WASHINGTON — The European Space Agency and the European Union will sign an agreement next week governing their work on joint projects, one that the agency says will allow ESA members who are not part of the EU to participate on those projects.
At a June 16 press conference, Anna Rathsman, chair of the ESA Council, said that, during the council’s two-day meeting that had just concluded, members unanimously approved a Financial Framework Partnership Agreement (FFPA) that the agency had been in lengthy negotiations with the European Commission about.
“I think it’s really very, very good that now our relations with the EU are becoming much, much better,” she said. “We have good collaboration and there have been very good and constructive discussions when working to get this FFPA in place.”
Neither Rathsman nor Josef Aschbacher, director general of ESA, went into the details of the agreement. They noted a formal signing ceremony is scheduled for June 22 in Brussels during a “launch event” for the EU’s space program, where more details about the FFPA will be released. However, they said that the agreement will allow ESA members who are not part of the EU, including Norway, Switzerland and the United Kingdom, to participate in at least some EU space programs.
Aschbacher said that the positions of those non-EU ESA members were accounted for in the FFPA negotiations so that they “are content with what we negotiated and feel that there is no disadvantage for them in the way the agreement is constructed.”
That is a particular concern for the United Kingdom, which exited the European Union at the end of last year. The agreement covering Britain’s exit from the EU allows it to continue to participate in the Copernicus Earth observation program, pending completion of various implementing agreements.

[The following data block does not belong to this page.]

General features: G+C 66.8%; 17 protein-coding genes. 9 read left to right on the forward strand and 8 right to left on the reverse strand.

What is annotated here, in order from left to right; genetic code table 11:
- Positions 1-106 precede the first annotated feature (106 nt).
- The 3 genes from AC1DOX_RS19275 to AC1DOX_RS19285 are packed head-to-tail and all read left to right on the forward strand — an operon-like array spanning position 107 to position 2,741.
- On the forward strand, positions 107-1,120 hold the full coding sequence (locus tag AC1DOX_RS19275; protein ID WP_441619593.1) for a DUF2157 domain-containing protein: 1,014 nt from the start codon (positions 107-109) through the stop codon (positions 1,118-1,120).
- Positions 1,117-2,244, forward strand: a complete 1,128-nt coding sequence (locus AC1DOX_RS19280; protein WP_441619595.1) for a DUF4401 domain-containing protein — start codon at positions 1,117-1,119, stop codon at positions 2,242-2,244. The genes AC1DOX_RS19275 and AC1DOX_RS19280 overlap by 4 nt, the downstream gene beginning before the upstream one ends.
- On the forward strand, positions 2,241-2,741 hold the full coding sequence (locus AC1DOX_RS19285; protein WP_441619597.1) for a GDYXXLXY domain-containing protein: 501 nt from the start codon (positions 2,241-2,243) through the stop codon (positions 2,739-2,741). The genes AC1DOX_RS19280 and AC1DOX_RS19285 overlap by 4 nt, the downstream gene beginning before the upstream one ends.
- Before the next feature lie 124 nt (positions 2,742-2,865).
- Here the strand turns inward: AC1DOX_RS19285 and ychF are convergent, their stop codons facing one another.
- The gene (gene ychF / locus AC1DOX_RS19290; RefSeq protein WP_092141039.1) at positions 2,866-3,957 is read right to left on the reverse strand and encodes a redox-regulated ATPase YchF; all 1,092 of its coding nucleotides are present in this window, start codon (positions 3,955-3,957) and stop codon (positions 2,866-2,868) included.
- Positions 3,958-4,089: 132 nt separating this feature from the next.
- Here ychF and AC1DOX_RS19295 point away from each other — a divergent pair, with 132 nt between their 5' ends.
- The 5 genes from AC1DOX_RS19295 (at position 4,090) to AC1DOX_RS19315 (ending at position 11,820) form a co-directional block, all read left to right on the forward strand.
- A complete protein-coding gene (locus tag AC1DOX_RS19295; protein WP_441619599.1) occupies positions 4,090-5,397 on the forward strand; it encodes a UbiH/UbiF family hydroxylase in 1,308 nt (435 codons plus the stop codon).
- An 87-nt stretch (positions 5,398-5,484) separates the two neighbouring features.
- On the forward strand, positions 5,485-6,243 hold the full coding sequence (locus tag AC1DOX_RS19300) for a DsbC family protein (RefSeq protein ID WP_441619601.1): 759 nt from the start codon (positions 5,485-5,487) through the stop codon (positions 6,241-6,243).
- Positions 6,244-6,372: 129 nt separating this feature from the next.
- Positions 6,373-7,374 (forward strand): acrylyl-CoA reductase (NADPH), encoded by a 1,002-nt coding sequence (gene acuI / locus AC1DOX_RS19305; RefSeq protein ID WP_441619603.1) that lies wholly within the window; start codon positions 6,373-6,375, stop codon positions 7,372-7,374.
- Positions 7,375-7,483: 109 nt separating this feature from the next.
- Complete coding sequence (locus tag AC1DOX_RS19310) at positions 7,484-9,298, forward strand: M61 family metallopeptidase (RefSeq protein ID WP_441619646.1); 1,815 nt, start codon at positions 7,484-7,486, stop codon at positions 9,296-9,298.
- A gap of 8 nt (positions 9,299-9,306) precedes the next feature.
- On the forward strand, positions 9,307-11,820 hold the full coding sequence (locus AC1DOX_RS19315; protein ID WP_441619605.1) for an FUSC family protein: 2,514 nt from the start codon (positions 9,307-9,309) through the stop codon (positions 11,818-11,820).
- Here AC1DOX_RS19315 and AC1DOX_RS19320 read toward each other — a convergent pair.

“The U.K. is a very important member state of ESA, and we will do everything to have the U.K. as a good partner in ESA and making sure that ESA remains an attractive place for the U.K. to invest,” he said. He added, however, that the final decision on allowing the United Kingdom to remain in Copernicus lies with the EU.
Invited to join ILRS
The press conference took place shortly after a session of the Global Space Exploration Conference 2021, or GLEX 2021, in St. Petersburg, Russia, where Chinese and Russian officials laid out their plans for a joint International Lunar Research Station (ILRS). Those officials said that ESA was one of the agencies they had been in discussions with about participating in the project.
At a press conference during GLEX 2021 June 15, Dmitry Rogozin, director general of Rogozin, also singled out ESA as a potential participant in the program. “We are in negotiations with a number of countries,” he said through an interpreter in response to a question from SpaceNews about cooperation on ILRS. “I think, suffice it to say, that our key prospective partner in relation to this project is the European Space Agency.”
Asked about ESA’s role in the ILRS, Aschbacher suggested any discussions are not very far along. “I got a letter of invitation to join the International Lunar Research Station, both co-signed by Mr. Rogozin and the head of the China National Space Administration,” he said.
“We are discussing this matter with our member states,” he continued, with no decision about whether or how to participate in the project. “The offer is on the table. We will reflect with our member states how to respond. I’m not in a position today to give an answer.”
ESA is a major partner on the NASA-led Artemis lunar exploration program, providing contributions such as the service module for the Orion spacecraft and elements of the lunar Gateway. “We want to intensify all of the excellent cooperation we have with NASA,” he said later in the briefing.
Separate from lunar exploration, Aschbacher said ESA and NASA are developing a “strategic partnership” on Earth observation. That agreement could be signed when Aschbacher and NASA Administrator Bill Nelson meet in person in August at the Space Symposium in Colorado.